Small incisions are made and the excess fat is suctioned out through these small incisions. Sometimes a tumescent technique is used where a solution of saline (delivery and tumescent agent ), Lidocaine (pain reliever) and epinephrine (prohibits bleeding) are injected into the targeted area. This technique's purpose is to engorge the tissues with the solution for a firmer working area and the fat cells (which are softer) are suctioned out. The epinephrine prohibits bleeding during the operation and less blood is lost during the procedure.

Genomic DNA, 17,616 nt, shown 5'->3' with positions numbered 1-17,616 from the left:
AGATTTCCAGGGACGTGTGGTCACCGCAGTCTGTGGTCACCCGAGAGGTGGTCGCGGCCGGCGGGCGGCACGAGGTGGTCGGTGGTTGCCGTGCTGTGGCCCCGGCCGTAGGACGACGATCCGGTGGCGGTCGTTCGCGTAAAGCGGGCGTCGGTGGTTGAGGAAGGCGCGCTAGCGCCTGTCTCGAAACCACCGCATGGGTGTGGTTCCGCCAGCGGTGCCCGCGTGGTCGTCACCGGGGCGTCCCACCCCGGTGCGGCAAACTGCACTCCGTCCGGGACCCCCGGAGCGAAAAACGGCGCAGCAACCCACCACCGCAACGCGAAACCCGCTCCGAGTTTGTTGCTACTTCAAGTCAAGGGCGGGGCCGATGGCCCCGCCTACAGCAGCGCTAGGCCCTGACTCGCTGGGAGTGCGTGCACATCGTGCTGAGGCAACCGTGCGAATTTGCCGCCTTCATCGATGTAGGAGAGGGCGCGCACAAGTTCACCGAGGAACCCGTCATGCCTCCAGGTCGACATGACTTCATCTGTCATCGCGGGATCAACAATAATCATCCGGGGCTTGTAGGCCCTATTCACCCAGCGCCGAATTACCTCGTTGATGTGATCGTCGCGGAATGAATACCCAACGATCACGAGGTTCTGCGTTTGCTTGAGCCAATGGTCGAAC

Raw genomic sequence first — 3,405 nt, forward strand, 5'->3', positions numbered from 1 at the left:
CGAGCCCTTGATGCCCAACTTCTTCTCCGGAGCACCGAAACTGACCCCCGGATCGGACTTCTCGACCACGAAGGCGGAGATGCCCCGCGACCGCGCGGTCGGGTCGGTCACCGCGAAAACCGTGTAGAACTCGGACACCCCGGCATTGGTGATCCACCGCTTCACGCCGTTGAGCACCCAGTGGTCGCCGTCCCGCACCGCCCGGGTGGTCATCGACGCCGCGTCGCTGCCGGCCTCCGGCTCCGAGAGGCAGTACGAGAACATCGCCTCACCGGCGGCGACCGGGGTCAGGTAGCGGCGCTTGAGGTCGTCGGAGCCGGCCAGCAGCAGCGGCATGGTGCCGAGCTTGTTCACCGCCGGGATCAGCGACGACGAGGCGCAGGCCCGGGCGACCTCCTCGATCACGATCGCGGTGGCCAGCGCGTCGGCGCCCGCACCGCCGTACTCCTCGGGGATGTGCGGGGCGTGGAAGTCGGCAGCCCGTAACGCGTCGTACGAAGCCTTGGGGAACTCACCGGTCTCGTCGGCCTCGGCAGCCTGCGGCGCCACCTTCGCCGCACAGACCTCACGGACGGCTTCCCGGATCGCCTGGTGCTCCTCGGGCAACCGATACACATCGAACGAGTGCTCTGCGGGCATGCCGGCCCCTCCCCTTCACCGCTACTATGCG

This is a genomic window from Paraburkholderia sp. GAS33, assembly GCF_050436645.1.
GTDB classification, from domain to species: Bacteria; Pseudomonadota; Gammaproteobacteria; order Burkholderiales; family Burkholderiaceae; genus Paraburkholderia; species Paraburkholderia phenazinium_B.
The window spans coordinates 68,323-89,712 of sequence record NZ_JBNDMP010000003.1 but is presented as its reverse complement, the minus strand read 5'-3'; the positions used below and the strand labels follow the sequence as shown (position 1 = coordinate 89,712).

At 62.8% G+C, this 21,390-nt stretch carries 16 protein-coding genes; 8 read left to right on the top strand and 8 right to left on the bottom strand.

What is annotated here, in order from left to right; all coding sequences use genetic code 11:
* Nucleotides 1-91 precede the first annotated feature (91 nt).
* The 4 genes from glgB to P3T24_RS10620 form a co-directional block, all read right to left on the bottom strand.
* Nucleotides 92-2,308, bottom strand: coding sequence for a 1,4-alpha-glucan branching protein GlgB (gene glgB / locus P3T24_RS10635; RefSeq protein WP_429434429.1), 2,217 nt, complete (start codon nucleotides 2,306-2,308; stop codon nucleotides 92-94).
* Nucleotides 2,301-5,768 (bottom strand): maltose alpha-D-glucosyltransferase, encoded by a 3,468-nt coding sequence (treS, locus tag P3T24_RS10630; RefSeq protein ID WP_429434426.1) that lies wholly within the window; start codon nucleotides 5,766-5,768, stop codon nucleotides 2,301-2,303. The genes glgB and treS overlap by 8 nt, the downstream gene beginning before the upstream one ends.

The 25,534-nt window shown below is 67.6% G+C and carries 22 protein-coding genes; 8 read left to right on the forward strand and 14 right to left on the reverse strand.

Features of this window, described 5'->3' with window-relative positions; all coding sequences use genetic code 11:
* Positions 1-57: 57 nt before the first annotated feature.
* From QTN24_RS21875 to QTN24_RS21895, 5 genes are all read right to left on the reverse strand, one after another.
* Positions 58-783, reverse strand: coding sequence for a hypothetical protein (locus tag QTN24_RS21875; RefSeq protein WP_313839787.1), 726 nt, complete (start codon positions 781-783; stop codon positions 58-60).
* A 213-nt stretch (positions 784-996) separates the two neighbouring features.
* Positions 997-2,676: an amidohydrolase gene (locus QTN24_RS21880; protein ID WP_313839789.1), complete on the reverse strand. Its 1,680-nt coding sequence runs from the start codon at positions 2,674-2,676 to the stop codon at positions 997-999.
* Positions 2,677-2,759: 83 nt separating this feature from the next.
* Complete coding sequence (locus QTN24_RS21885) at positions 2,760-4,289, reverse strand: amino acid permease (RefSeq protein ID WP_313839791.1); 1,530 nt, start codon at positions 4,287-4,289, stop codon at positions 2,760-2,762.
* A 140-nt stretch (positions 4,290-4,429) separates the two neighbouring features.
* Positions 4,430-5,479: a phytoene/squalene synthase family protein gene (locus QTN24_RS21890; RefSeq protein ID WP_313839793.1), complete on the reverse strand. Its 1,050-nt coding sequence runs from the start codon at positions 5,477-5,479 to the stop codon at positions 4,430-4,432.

There is a technique which involves ultrasonic waves. These ultrasonic waves excite the tissues water molecules (fat molecules being the target) and literally melt the fat into a liquid for ease of removal by suction. Unfortunately, each patient's molecules may react differently or in the case of unskilled surgeons, may improperly handle the equipment resulting in severe burns.
Either way, the targeted fat is suctioned out, sutures are sometimes used in the closure of incisions, a bit of surgical tape or Steri-Strips? are placed over the incision and a support garment is worn for proper, compact healing.